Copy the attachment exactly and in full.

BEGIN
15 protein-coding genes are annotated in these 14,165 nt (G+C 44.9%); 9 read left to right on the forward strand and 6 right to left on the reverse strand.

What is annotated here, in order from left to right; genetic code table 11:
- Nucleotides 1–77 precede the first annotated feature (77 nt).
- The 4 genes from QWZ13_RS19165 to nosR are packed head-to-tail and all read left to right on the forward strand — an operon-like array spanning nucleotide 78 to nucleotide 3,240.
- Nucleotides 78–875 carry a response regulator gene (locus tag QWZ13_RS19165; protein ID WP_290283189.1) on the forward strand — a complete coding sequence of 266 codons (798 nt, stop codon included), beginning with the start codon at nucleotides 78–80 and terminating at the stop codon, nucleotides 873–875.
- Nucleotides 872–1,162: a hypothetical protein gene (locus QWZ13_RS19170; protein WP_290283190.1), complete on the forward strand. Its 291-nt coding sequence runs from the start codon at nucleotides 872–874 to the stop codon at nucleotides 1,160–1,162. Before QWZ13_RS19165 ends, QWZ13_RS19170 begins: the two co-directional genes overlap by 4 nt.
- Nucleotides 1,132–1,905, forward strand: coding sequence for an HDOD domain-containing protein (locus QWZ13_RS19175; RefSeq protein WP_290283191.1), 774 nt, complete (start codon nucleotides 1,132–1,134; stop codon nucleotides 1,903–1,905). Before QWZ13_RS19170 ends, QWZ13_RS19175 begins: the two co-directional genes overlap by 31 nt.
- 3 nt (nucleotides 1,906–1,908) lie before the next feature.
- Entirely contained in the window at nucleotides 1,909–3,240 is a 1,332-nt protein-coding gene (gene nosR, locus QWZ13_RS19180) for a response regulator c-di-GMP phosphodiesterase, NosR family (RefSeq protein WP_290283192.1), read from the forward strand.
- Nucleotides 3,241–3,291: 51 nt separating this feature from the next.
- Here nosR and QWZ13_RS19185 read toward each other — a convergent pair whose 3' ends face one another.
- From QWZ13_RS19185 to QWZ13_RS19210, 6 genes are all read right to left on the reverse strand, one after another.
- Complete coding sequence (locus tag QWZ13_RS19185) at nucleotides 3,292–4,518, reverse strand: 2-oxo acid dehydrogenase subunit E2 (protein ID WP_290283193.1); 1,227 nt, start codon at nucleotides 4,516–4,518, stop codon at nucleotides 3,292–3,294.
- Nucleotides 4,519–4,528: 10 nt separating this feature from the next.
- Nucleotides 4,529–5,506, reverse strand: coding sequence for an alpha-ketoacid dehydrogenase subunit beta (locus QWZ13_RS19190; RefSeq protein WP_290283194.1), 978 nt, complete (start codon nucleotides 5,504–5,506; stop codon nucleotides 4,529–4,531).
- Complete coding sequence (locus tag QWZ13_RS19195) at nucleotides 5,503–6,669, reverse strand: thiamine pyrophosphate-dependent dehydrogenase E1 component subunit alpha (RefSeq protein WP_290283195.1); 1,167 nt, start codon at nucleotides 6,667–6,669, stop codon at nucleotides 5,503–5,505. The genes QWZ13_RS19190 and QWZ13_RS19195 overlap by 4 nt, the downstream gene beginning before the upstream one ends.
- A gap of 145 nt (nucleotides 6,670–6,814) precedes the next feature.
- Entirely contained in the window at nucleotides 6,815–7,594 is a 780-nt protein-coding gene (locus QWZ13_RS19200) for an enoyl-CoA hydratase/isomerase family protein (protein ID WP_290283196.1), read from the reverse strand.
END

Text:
15 protein-coding genes are annotated in these 14,165 nt (G+C 44.9%); 9 read left to right on the forward strand and 6 right to left on the reverse strand.

What is annotated here, in order from left to right; genetic code table 11:
- Nucleotides 1–77 precede the first annotated feature (77 nt).
- The 4 genes from QWZ13_RS19165 to nosR are packed head-to-tail and all read left to right on the forward strand — an operon-like array spanning nucleotide 78 to nucleotide 3,240.
- Nucleotides 78–875 carry a response regulator gene (locus tag QWZ13_RS19165; protein ID WP_290283189.1) on the forward strand — a complete coding sequence of 266 codons (798 nt, stop codon included), beginning with the start codon at nucleotides 78–80 and terminating at the stop codon, nucleotides 873–875.
- Nucleotides 872–1,162: a hypothetical protein gene (locus QWZ13_RS19170; protein WP_290283190.1), complete on the forward strand. Its 291-nt coding sequence runs from the start codon at nucleotides 872–874 to the stop codon at nucleotides 1,160–1,162. Before QWZ13_RS19165 ends, QWZ13_RS19170 begins: the two co-directional genes overlap by 4 nt.
- Nucleotides 1,132–1,905, forward strand: coding sequence for an HDOD domain-containing protein (locus QWZ13_RS19175; RefSeq protein WP_290283191.1), 774 nt, complete (start codon nucleotides 1,132–1,134; stop codon nucleotides 1,903–1,905). Before QWZ13_RS19170 ends, QWZ13_RS19175 begins: the two co-directional genes overlap by 31 nt.
- 3 nt (nucleotides 1,906–1,908) lie before the next feature.
- Entirely contained in the window at nucleotides 1,909–3,240 is a 1,332-nt protein-coding gene (gene nosR, locus QWZ13_RS19180) for a response regulator c-di-GMP phosphodiesterase, NosR family (RefSeq protein WP_290283192.1), read from the forward strand.
- Nucleotides 3,241–3,291: 51 nt separating this feature from the next.
- Here nosR and QWZ13_RS19185 read toward each other — a convergent pair whose 3' ends face one another.
- From QWZ13_RS19185 to QWZ13_RS19210, 6 genes are all read right to left on the reverse strand, one after another.
- Complete coding sequence (locus tag QWZ13_RS19185) at nucleotides 3,292–4,518, reverse strand: 2-oxo acid dehydrogenase subunit E2 (protein ID WP_290283193.1); 1,227 nt, start codon at nucleotides 4,516–4,518, stop codon at nucleotides 3,292–3,294.
- Nucleotides 4,519–4,528: 10 nt separating this feature from the next.
- Nucleotides 4,529–5,506, reverse strand: coding sequence for an alpha-ketoacid dehydrogenase subunit beta (locus QWZ13_RS19190; RefSeq protein WP_290283194.1), 978 nt, complete (start codon nucleotides 5,504–5,506; stop codon nucleotides 4,529–4,531).
- Complete coding sequence (locus tag QWZ13_RS19195) at nucleotides 5,503–6,669, reverse strand: thiamine pyrophosphate-dependent dehydrogenase E1 component subunit alpha (RefSeq protein WP_290283195.1); 1,167 nt, start codon at nucleotides 6,667–6,669, stop codon at nucleotides 5,503–5,505. The genes QWZ13_RS19190 and QWZ13_RS19195 overlap by 4 nt, the downstream gene beginning before the upstream one ends.
- A gap of 145 nt (nucleotides 6,670–6,814) precedes the next feature.
- Entirely contained in the window at nucleotides 6,815–7,594 is a 780-nt protein-coding gene (locus QWZ13_RS19200) for an enoyl-CoA hydratase/isomerase family protein (protein ID WP_290283196.1), read from the reverse strand.